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Behold the Humble Scooter Wheel Bearing!
The scooter wheel bearing is used to minimize the friction of a wheel spinning on its axle. The scooter bearing is found on everything from kids' skateboards and kick scooters, up through mobility scooters and power chairs, and onto the urban commuters' street-legal motor scooter.
All scooter types use between two and six turning wheels, casters, or anti-tippers; so these scooter wheel bearings are as ubiquitous a type of parts as can be found. Each scooter wheel will usually have two bearings; one on either side of the hub or rim.
Although primitive forms of roller bearings have been around since antiquity, the earliest ball bearings may have had their beginnings with Leonardo di Vinci. Regardless of its historical origin, the modern steel scooter wheel bearing is one of the most frequently replaced items on any scooter type, model, or manufacturer.
A Guide to Scooter Wheel Bearing Codes & Standards
To the uninitiated, simple scooter wheel bearings are almost obscured behind a bewildering variety of numeric code designations. Once deciphered, the series of numbers in front of the scooter bearing's name can provide a lot of information about that specific type of scooter wheel bearing.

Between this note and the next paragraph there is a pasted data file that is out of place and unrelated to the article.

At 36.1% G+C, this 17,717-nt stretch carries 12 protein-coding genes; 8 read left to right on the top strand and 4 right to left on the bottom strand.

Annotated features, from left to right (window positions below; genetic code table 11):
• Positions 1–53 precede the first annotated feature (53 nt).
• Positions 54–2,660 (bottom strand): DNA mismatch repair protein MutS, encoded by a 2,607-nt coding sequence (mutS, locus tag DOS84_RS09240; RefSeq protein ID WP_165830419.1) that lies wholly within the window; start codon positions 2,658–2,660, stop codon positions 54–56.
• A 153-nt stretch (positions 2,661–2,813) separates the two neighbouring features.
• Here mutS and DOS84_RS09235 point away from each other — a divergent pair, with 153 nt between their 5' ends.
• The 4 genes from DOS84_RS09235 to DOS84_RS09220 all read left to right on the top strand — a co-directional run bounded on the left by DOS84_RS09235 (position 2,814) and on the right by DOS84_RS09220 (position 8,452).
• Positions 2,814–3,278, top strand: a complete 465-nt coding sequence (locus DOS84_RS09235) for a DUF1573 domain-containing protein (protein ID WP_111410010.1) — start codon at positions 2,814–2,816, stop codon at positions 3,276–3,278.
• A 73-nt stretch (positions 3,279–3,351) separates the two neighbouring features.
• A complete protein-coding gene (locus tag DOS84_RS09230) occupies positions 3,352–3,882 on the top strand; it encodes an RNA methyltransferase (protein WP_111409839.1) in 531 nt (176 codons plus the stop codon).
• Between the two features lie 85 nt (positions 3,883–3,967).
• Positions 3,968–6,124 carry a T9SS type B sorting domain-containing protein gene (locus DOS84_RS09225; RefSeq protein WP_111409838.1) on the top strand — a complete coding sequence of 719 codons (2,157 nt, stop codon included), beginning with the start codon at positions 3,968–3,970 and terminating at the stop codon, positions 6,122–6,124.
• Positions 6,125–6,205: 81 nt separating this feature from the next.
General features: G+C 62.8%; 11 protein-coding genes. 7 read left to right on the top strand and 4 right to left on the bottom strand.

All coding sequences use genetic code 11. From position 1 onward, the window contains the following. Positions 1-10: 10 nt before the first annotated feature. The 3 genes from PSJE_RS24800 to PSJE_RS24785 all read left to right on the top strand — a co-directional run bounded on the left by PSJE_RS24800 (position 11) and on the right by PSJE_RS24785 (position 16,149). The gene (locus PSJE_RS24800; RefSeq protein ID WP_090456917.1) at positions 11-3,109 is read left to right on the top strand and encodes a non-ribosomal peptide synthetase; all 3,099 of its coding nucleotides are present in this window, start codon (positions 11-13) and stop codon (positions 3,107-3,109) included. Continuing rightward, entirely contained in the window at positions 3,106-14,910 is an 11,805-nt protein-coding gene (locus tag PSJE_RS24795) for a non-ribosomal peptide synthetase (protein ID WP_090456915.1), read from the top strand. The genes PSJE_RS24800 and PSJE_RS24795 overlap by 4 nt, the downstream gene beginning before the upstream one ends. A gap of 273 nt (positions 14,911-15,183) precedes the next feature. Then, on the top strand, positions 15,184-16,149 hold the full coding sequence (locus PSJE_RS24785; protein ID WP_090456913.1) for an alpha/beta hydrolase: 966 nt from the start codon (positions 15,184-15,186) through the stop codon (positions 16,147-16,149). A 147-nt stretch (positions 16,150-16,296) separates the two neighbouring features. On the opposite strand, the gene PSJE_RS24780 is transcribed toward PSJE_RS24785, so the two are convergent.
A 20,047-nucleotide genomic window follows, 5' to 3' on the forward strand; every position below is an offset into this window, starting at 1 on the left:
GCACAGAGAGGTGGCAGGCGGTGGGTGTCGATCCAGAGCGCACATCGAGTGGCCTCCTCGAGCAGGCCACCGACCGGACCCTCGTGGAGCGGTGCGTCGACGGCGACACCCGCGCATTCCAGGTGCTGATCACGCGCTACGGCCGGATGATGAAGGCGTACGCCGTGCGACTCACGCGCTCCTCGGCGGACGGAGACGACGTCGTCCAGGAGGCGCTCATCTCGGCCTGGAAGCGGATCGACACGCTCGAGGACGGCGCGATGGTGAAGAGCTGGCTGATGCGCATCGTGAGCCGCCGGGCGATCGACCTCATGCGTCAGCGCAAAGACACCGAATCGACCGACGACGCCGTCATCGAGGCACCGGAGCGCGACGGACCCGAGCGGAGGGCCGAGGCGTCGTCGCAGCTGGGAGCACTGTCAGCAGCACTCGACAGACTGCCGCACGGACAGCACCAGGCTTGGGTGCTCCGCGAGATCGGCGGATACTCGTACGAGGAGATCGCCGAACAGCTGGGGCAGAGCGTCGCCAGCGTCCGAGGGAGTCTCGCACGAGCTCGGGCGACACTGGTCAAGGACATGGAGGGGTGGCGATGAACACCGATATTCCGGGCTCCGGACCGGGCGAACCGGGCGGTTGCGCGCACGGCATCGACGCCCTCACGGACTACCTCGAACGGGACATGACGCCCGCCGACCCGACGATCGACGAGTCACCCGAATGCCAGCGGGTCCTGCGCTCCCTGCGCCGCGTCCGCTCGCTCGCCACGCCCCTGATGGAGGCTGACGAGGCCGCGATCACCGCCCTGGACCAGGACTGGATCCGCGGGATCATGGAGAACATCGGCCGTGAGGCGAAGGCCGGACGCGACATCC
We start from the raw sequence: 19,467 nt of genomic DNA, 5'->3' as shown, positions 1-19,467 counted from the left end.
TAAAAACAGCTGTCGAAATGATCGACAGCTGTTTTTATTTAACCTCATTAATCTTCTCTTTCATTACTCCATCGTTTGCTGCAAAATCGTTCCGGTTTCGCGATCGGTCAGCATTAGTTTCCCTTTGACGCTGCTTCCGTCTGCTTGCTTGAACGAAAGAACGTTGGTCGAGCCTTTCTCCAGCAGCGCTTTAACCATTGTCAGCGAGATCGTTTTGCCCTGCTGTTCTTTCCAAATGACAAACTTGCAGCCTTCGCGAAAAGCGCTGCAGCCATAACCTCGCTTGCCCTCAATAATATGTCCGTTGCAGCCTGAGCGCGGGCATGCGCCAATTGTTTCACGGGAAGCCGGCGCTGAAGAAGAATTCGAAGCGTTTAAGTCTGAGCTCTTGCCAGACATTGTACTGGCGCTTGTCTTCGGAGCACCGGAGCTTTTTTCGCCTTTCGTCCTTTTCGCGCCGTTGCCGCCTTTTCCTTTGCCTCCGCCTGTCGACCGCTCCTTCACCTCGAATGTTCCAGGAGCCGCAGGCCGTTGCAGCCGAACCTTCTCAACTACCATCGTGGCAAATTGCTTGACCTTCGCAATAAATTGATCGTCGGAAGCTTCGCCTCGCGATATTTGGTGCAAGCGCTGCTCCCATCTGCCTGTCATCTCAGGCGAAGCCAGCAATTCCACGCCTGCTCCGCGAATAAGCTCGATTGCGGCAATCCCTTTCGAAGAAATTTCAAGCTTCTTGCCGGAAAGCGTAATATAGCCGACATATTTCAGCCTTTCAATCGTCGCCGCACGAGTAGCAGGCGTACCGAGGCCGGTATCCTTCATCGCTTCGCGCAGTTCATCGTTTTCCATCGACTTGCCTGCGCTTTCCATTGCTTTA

Here is a typical example: 6001ZZ
6 = Type Code
0 = Series
01 = Bore Size
ZZ = Suffix
Scooter Wheel Bearing Type Code Definitions:
1 - Self-aligning ball bearing
2 - Wide self-aligning ball bearing
3 - Double-row angular contact ball bearing
4 - Double-row ball bearing
5 - Thrust ball bearing
6 - Single-row deep groove ball bearing
7 - Single-row angular contact bearing
16 - Thin section single-row deep groove ball bearing
22 - Self-aligning roller bearing
23 - Wide self-aligning roller bearing
Series: (Identifies the lightness or heaviness of the scooter bearing)
0 - Extra Light
1 - Extra Light Thrust
2 - Light
3 - Medium
4 - Heavy
7 - Not Sure
8 - Extra Thin Section
9 - Very Thin Section
Bore Sizes (in mm):
For most scooter wheel bearings, the bore size can be calculated by adding the 3rd and 4th digits together and multiplying the result by 5. However, there are a few exceptions to this rule, as follows:
00 = 10 mm
01 = 12 mm
02 = 15 mm
03 = 17 mm
Z - Single Shielded
ZZ - Double Shielded
RS - Single Sealed
2RS - Double Sealed
V - Single Non-contact Seal
VV - Double Non-contact Seal
DDU - Double Contact Seals
NR - Snap Ring and Groove
M - Brass Cage
C3 - This marking indicates a radial internal clearance greater than the standard clearance. A C3 scooter bearing will usually be fitted to equipment where there are large temperature differences between the inner and outer casings, therefore, sufficient clearance is needed to avoid early bearing failure.